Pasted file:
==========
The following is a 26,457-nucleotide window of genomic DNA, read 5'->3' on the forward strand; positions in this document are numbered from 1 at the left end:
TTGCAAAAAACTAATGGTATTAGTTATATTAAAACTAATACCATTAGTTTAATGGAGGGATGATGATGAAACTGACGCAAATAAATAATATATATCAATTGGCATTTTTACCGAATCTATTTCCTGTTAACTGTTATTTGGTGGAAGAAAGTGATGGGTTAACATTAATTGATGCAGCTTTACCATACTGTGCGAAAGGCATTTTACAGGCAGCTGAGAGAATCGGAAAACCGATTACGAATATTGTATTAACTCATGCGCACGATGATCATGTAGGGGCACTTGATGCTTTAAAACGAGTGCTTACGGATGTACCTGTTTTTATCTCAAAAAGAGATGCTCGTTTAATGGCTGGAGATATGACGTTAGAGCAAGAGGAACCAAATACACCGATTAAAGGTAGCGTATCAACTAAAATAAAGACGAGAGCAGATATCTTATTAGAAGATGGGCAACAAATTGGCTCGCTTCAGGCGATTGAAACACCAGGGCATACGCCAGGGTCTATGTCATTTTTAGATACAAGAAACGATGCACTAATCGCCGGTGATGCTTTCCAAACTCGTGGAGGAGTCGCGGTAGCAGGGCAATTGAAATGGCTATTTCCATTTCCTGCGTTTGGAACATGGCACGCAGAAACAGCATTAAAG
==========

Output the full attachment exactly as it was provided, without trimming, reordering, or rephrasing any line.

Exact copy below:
The following is a 26,457-nucleotide window of genomic DNA, read 5'->3' on the forward strand; positions in this document are numbered from 1 at the left end:
TTGCAAAAAACTAATGGTATTAGTTATATTAAAACTAATACCATTAGTTTAATGGAGGGATGATGATGAAACTGACGCAAATAAATAATATATATCAATTGGCATTTTTACCGAATCTATTTCCTGTTAACTGTTATTTGGTGGAAGAAAGTGATGGGTTAACATTAATTGATGCAGCTTTACCATACTGTGCGAAAGGCATTTTACAGGCAGCTGAGAGAATCGGAAAACCGATTACGAATATTGTATTAACTCATGCGCACGATGATCATGTAGGGGCACTTGATGCTTTAAAACGAGTGCTTACGGATGTACCTGTTTTTATCTCAAAAAGAGATGCTCGTTTAATGGCTGGAGATATGACGTTAGAGCAAGAGGAACCAAATACACCGATTAAAGGTAGCGTATCAACTAAAATAAAGACGAGAGCAGATATCTTATTAGAAGATGGGCAACAAATTGGCTCGCTTCAGGCGATTGAAACACCAGGGCATACGCCAGGGTCTATGTCATTTTTAGATACAAGAAACGATGCACTAATCGCCGGTGATGCTTTCCAAACTCGTGGAGGAGTCGCGGTAGCAGGGCAATTGAAATGGCTATTTCCATTTCCTGCGTTTGGAACATGGCACGCAGAAACAGCATTAAAG